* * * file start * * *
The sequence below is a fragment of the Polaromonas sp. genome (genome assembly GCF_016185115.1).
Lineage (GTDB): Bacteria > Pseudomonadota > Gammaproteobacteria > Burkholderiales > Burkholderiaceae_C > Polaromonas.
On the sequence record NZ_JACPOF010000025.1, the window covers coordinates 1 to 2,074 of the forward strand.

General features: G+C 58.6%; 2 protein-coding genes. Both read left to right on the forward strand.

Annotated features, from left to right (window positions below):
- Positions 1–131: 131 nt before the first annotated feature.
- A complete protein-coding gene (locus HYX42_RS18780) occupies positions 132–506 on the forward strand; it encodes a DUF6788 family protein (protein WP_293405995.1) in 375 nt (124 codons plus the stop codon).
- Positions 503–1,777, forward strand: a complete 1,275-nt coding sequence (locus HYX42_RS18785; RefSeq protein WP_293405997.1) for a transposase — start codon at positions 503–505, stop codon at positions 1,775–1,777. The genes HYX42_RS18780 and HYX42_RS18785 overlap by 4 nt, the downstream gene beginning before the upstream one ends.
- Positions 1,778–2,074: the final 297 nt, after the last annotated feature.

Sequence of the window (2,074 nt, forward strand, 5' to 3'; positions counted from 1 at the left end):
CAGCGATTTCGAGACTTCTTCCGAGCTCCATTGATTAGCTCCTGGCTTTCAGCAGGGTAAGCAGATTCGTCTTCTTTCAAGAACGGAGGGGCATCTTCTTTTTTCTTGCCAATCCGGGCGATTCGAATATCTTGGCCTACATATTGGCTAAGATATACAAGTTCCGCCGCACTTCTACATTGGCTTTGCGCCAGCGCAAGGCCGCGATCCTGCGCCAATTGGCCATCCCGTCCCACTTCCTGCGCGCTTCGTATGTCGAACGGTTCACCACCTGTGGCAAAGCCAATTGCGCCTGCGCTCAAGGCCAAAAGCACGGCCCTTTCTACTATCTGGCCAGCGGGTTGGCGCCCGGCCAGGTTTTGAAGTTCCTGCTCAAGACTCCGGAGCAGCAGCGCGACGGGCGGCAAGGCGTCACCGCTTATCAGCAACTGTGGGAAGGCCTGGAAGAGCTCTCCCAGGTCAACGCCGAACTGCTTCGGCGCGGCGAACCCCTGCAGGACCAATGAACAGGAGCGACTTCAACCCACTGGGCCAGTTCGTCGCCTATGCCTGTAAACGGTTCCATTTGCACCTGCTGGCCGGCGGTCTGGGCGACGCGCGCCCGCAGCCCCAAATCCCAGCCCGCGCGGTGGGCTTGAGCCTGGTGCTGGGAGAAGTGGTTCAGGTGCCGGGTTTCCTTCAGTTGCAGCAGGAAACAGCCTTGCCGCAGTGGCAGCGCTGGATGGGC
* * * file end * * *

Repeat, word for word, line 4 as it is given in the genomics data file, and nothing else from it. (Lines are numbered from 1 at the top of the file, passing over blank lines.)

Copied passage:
General features: G+C 58.6%; 2 protein-coding genes. Both read left to right on the forward strand.